5 Sci-Fi/Fantasy Antagonists I Love

Nearly a year ago (still crazy to think I’ve been regularly blogging more than a year), I did a post on my favourite villains in YA. I’ve obviously read a lot, both in and out of YA, since then, and I’ve been thinking again about the antagonists I’ve come across. I use “antagonists” because I wouldn’t categorise all (or even, for the people below, most) of them as villains–they’re certainly not the whiskey-sipping, (under)dog-kicking big bad you’ve pictured since Hans Gruber; rather, they are for the most part sympathetic people who happen to be working against the protagonist.

I’m focusing on sci-fi/fantasy because it’s what I’ve mostly been reading recently. It doesn’t hurt that there’s a wealth of three-dimensional, maddening antagonists who run the gamut from just misunderstood to full-on megalomaniac sadists. Normally, the most compelling figures fall somewhere in between, making you question where your allegiances lie. As the Daredevil quote goes, there are no heroes or villains, just people with different agendas.

Image result for victor and eli vicious
There are no good men in this game.

There’s nothing to add nuance to a story like a good antivillain. When it comes to them, bad isn’t just cool. It’s understandable. It’s worth rooting for. Maybe, sometimes, if you let the boundaries blur enough, it’s even right. No matter how many liberties fiction takes with history, the two remain alike in one sense: They’re told by the victors. Whether you love to hate them or straight up love them, the losers below are worth more than a little consideration.

Since villain/antagonist reveals are a common trope, note that there are character spoilers for Warcross, Muse of Nightmares and This Cruel Design below. If you’re still with me, here are five of my favourite recent SFF antagonists:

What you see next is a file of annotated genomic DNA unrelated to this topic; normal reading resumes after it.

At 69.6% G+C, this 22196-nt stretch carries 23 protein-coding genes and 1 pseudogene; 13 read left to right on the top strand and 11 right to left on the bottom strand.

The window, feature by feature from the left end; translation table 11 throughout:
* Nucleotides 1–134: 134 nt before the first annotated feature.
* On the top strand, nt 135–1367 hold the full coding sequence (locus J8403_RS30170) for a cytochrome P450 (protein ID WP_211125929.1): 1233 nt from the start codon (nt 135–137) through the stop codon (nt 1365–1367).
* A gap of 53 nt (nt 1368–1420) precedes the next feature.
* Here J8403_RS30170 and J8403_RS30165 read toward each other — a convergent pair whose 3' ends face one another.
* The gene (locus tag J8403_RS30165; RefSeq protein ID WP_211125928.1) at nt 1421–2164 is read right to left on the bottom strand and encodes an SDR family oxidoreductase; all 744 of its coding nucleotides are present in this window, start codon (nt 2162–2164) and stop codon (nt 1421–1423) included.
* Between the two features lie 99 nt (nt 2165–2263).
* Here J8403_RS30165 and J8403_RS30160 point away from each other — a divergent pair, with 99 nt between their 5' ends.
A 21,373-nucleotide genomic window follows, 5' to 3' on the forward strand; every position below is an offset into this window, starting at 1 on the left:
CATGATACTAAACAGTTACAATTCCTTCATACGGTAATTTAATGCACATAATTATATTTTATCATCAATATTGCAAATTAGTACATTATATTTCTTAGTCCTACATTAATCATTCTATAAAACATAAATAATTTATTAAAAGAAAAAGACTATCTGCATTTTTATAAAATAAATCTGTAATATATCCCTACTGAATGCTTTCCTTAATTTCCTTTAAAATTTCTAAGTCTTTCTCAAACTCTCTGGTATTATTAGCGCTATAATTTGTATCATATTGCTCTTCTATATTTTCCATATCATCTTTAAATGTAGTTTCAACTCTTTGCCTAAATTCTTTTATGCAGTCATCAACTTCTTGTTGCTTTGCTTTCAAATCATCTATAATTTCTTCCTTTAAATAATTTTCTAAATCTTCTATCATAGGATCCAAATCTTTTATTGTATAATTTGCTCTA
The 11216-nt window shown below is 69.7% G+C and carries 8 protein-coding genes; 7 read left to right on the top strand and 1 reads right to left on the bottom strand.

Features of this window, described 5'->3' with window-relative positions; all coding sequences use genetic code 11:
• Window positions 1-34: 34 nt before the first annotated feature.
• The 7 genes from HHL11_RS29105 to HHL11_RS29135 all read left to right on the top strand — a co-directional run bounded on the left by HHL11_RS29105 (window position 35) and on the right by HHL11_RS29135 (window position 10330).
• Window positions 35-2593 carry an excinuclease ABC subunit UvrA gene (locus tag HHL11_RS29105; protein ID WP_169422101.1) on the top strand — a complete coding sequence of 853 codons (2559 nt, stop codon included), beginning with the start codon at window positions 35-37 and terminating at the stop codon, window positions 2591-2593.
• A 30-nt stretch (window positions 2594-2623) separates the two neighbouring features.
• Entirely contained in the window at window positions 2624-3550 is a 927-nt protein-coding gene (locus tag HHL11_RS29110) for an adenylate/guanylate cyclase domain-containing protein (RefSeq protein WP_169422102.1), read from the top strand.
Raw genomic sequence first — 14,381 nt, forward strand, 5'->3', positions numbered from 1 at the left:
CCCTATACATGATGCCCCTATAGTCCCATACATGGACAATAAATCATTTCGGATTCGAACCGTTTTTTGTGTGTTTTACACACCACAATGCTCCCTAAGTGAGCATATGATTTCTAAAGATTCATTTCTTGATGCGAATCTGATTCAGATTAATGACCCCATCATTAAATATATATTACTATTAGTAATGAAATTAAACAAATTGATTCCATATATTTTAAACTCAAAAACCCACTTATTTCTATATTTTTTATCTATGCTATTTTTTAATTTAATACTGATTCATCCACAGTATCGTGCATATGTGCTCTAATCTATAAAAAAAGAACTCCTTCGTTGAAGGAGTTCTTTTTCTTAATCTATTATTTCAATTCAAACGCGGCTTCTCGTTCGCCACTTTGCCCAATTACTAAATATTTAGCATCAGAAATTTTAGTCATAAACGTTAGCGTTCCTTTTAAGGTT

5. Novali Nyoka-vasa, Muse of Nightmares

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Who she is: Sister of Korako who is left on Rieva when Skathis abducts Kora. Nova’s life is used to keep her sister in line for years. By the time of Muse of Nightmares she has spent decades to centuries on a quest to rescue Kora, not knowing that Kora is already dead by the Godslayer’s hand.

Why she’s great: Nova isn’t a villain by any stretch of the word. What she is is a determined woman who loves her sister enough to traverse universes to free her, to the point where her worldview narrows to nothing more than Kora. Her drive for vengeance eventually brings her into conflict with protagonists Lazlo and Sarai who are, of course, allied with the man who killed Nova’s sister.

It’s so hard not to feel for Nova. I’ve said before, and I’ll say again, that she and Kora deserved much, much better. Imagine being enslaved by a sadist and made to serve as his spymaster for centuries, so that you’re lumped in with your oppressors and eventually slaughtered by the same rebellion that you secretly aided. Or being the spymaster’s sister, knowing that the one person you love is relying on you to get her out. As Nova realises, “There comes a certain point with a hope or a dream, when you either give it up or give up everything else. And if you choose the dream, if you keep on going, then you can never quit, because it’s all you are.”

4. Nadashe Nohamapetan, The Collapsing Empire

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Who she is: Scion of the mercantile House of Nohamapetan and master manipulator. Formerly engaged to Rennered Wu, heir to the Interdependency, until an…unfortunate racing accident took him out of the picture.

Why she’s great: A villain in any sense of the word, Nadashe is so ruthlessly effective that part of me can’t help but respect her. She effortlessly manipulates her brothers, her friends and her enemies alike to carry out her bidding while keeping her hands squeaky clean.

In the second book we get to see a few chapters from her POV, and what strikes me is how she just doesn’t care. Nadashe doesn’t believe she’s doing the right thing–she’s just totally selfish. If she has any worldview, it would be along the lines of “I’ll get mine, and everyone else can go fuck themselves”. Yet, despite her murderous tendencies, Nadashe is affable, even charming, down to her inner monologue. Her sociopathy is chilling.

Her name is pronounced Na-ha-ma-PEE-tin according to Word of God, by the way.

3. Marcella Riggins, Vengeful

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Who she is: Mob wife turned ExtraOrdinary with the ability to decompose anything she touches, up to catching a knife blade and destroying it before it can cut her. Sick of being sidelined, she wastes no time taking vengeance and snatching power in her own right.